Broadway’s ‘The Bodyguard’ star Deborah Cox recalls Whitney Houston: “Same Script, Different Cast”

By JACKIE MOE

Published in Orange County Register

“Same Script, Different Cast” could be considered a serendipitous song title for R&B singers Deborah Cox and Whitney Houston’s 2000 duet single. Grammy Award-nominated singer and Broadway star Cox is currently playing the lead role in “The Bodyguard: The Musical” – the same role Houston played in the 1992 hit film of the same name.

Based on the film and adapted by Academy Award-winning writer Alexander Dinelaris (“Birdman”), the national touring production of the jukebox musical features Cox as the music superstar Rachel Marron, belting out the same Academy Award-nominated songs that Houston introduced to the world 25 years ago. Fresh off of a three-week run at the Hollywood Pantages Theatre, the musical will stop at the Segerstrom Center for the Arts on Tuesday, May 30 through Sunday, June 11.

Life has come full circle for Cox, who said she has always looked up to the late Houston – long before their collaboration 17 years ago – and is honored to carry on her legacy through the musical.

“I see it as my job and my mission to help keep Whitney’s music alive and bringing it to the stage has been a huge part of that,” said Cox in a recent phone interview during the Los Angeles run.

Especially exciting for Cox was the Pantages Theatre is where the Academy Awards scene takes place in the film, so she said the theater experience has felt especially authentic for her.

“The movie has always been one of my favorites and Whitney has always inspired me, so initially I was curious and drawn to the fact that this story was going to be a musical,” said Cox,

“And now being in the same spot where Whitney stood, I think the cast and crew is feeling something really remarkable,” she said. “We’re really a part of the ‘Bodyguard’ legacy, because it’s not just about the film now, but the musical too.”

The romantic thriller tells the story of pop superstar Rachel who, after being stalked and sent death threats from dangerous fans, seeks the protection services of former Secret Service agent Frank Farmer, played by actor Judson Mills. While he serves as her bodyguard, the unlikely pair fall in love.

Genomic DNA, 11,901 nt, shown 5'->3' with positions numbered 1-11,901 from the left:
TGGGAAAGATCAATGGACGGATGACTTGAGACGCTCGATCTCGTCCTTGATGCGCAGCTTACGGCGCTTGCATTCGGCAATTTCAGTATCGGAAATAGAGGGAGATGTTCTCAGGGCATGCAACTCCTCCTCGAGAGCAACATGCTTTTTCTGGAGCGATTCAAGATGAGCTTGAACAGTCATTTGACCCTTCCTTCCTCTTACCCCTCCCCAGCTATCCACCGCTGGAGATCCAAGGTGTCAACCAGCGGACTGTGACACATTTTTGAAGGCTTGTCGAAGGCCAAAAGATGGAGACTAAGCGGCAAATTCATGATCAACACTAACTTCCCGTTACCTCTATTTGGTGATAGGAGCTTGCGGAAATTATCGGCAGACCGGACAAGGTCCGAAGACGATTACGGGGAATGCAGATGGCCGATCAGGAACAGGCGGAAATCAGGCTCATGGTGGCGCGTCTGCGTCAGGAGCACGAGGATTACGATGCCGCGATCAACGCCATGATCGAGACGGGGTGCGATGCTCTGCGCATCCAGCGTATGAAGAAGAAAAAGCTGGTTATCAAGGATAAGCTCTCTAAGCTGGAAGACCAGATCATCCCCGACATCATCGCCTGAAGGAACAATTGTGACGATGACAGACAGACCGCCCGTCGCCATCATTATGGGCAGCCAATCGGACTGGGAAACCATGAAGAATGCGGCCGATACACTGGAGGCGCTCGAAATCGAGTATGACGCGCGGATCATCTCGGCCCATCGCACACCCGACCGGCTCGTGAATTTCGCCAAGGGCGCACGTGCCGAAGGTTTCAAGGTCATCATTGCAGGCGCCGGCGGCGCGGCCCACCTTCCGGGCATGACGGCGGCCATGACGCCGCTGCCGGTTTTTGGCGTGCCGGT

The London West End musical’s premiere opened in December 2012 and ran for nearly two years at the Adelphi Theatre. Since then, the production has toured in the U.K., Ireland, Netherlands and China, with future tours planned for Toronto, Australia and Madrid.

Dinelaris made several changes to the original story, including bringing it to present day and changing the focus to Rachel rather than Frank. The role of Rachel’s sister Nicki, played by actress Jasmin Richardson, is also expanded.

The musical features the film’s highly successful soundtrack as the score, including songs “I Will Always Love You,” “I Have Nothing,” “I’m Every Woman” and “I Run to You,” as well as some of Houston’s greatest hits, such as “So Emotional,” “One Moment in Time,” “Saving All My Love For You” and “I Wanna Dance With Somebody.”

For many actors, filling the shoes once worn by a renowned icon could be intimidating, but Cox says she puts a personal touch on her character, which has helped her make the role unique. The 43-year-old made her Broadway debut in the lead role of Elton John and Tim Rice’s musical “Aida,” and most recently starred on Broadway in 2013 as Lucy in “Jekyll & Hyde.”

“I think in the beginning, I was trying to find my rhythm with it all, because the show is really like a marathon,” Cox said. “I have 15 costume changes as the story progresses and you have to prep yourself in the fastest way possible, because it’s all-encompassing. But it’s all very exciting. The story opens with her playing in a stadium for thousands of people, and you also get to see her performing at the Oscars.”

The role is not too far removed from real life for the Canadian-born singer-songwriter, who began her recording career as a background singer for Celine Dion before releasing her self-named platinum selling debut album in 1995. Cox may be most recognized for her 1998 song “Nobody’s Supposed to Be Here,” which held the record for the longest running R&B single for 14 consecutive weeks and received a Billboard Music Award nomination.

Stepping into the role as a famous pop singer felt natural to Cox, and she hopes that familiarity and comfortableness shows on stage.

“The story resonates a lot with me, so that’s part of the perks of being Rachel … it’s easier for me to find the connection to the story, and I hope the audience will see that I’m sincere.”

 

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L to R: Jackie Moe, Deborah Cox, Judson Mills and Lisa Moe at the Segerstrom Center for the Arts in Costa Mesa for the opening night of the Broadway musical “The Bodyguard.”

 

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